• I might be wrong but the only similarities I see between TPW & Nevernight are that they’re fantasy and both involve the training academy and mentorship tropes (my faves!). I suppose there are Gods? But these aren’t important in Nevernight until book 3. Oh, and MCs who are orphans with something to prove, perhaps. Hmmmm…
  • Sure, there are some common fantasy tropes so I understand this. But also keep in mind it’s inspired by Chinese history so there are some limits to originality.
  • I sincerely hope the 45% mark was before all the violence otherwise this is worrying on many levels.
  • It’s kind of a chunky book. You can’t start the violence that early or it’ll run out of steam. But also, why are you actively waiting for violence?
  • Why skip pages? Just stop reading.
  • If you’d kept reading, you would have found out.
  • *eyerolls back* Sorry, it’s all I could think to say because I wanted the same number of points.

Firstly, TPW is classified as Adult, not YA. Second, ah yes, I can clearly see the glorification of drug use in: If you continue using drugs to commune with the gods, eventually you will go so insane that we will lock you up in a prison where you will remain trapped in rock but self-aware for the rest of eternity. Yep, gimme some of that. It just sounds so appealing!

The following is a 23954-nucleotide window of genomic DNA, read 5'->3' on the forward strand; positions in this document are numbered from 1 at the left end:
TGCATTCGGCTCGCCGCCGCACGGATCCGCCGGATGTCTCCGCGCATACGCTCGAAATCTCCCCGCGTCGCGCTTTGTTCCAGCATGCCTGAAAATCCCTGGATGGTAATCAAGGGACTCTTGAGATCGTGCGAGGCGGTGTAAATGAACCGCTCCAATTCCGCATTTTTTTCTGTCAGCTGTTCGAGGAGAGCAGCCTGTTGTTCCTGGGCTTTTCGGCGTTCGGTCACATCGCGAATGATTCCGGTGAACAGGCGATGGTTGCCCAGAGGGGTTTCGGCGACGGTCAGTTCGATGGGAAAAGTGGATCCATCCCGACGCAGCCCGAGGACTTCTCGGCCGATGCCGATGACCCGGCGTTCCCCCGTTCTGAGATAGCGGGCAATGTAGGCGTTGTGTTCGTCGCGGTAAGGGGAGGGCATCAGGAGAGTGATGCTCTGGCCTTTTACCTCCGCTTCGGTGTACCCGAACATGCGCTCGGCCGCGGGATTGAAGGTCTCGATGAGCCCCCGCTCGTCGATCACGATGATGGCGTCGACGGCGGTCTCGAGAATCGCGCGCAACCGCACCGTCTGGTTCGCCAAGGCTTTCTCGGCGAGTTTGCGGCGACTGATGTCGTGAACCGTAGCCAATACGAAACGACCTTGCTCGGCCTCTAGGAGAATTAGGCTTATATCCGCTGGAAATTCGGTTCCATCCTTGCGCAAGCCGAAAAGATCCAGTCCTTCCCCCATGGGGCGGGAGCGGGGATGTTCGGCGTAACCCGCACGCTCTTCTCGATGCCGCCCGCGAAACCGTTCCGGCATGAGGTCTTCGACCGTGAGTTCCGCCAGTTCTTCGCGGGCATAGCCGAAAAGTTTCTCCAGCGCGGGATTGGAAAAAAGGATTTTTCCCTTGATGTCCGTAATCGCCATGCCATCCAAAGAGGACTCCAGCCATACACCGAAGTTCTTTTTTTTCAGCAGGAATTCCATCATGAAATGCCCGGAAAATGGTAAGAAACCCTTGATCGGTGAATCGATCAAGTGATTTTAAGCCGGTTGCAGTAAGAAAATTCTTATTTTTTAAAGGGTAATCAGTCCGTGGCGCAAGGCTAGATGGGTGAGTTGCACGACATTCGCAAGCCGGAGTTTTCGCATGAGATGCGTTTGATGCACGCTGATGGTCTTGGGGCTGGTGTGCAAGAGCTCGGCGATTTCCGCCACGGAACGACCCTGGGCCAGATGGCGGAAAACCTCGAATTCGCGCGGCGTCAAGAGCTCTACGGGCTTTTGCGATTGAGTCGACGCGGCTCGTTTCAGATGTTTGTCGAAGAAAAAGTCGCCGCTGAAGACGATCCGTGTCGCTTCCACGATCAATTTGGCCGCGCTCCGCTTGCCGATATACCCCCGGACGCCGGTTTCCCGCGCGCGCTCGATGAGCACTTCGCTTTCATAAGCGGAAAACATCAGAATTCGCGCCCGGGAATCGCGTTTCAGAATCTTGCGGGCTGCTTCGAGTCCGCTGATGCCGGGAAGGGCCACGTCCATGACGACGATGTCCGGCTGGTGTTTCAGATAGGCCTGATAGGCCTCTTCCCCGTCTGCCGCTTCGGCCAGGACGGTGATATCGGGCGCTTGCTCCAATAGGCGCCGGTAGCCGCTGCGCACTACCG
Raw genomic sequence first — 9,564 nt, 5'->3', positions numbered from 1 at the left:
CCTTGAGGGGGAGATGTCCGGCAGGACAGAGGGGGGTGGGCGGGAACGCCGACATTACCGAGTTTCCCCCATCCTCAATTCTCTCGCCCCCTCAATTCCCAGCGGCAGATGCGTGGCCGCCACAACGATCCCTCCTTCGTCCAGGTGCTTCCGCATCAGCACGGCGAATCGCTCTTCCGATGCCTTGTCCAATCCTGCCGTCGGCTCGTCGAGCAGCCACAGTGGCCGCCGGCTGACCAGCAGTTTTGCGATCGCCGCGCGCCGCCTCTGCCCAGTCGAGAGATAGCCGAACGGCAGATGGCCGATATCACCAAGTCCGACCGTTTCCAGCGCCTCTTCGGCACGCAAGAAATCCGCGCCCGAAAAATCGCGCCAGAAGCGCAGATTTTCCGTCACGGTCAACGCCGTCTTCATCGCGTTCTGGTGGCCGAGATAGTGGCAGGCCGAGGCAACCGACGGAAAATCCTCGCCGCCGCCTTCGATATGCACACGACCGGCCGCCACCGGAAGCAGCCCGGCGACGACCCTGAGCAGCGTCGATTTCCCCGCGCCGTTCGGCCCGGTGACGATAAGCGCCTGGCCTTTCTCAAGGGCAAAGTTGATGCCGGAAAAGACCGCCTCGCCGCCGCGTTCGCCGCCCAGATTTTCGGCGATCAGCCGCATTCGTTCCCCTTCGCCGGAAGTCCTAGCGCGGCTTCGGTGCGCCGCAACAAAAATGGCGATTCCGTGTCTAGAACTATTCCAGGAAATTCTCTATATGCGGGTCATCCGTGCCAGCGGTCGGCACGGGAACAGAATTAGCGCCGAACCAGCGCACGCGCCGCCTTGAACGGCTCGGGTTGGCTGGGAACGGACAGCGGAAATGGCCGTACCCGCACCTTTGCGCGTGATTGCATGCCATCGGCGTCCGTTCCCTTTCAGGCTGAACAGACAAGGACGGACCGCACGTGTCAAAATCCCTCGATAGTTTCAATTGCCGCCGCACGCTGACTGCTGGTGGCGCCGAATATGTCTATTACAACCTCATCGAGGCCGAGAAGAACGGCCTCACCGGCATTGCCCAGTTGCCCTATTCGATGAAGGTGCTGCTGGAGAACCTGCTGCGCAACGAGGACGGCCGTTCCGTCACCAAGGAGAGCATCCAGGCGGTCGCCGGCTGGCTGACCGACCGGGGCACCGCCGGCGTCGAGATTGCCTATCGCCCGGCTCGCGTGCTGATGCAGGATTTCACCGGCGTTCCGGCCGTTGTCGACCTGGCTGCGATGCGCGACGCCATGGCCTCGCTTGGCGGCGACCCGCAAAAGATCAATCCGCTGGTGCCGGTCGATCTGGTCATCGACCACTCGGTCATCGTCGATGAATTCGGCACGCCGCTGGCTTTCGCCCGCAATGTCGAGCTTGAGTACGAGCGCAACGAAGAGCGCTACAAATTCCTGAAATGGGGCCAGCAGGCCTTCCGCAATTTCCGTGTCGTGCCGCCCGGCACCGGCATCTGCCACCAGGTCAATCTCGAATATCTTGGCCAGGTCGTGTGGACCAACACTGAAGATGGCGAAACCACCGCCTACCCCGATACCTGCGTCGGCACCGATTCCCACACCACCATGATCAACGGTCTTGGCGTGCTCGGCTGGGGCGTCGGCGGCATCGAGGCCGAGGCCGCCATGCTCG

Lord, where do I even start? This may not have occurred to you before so brace yourself, but, some women do not want to be mothers. Whoa! Crazy, I know, but true, and calling childbearing ‘the greatest gift a woman has’ is absolute sexist rubbish. Women have so many fantastic qualities. Some become mothers and some don’t. Either way, they’re amazing. There are so many women out there who know that motherhood is not what they want even from a young age and struggle for years to find a doctor who respects their autonomy enough to give them a tubal ligation or hysterectomy, even when they have existing medical conditions. Rin may be young but she knows that she doesn’t ever want to have children. If she’s old enough to prepare to fight in a bloody and brutal war, she’s old enough for us to respect her decision on this. It is in no way a judgment on those women who do want children and what their capabilities are.


If We Were Villains – M. L. Rio

Oh, ho. I’m expecting some very unhappy campers on this book because it’s somewhat polarising. I’m also expecting A LOT of ‘terrible copy of The Secret History‘ comments.

Two seconds in and we have a The Secret History mention. I’m not even going to argue because yep, IWWV is pretty much The Secret History but Shakespearean. I love both so you won’t catch me complaining. As for being pretentious, I’ll give you that as well because you bet it is, but I’m known for liking the occasional pretentious book so… Let’s be real though, The Secret History is pretentious as hell, too. You can’t accuse one without the other.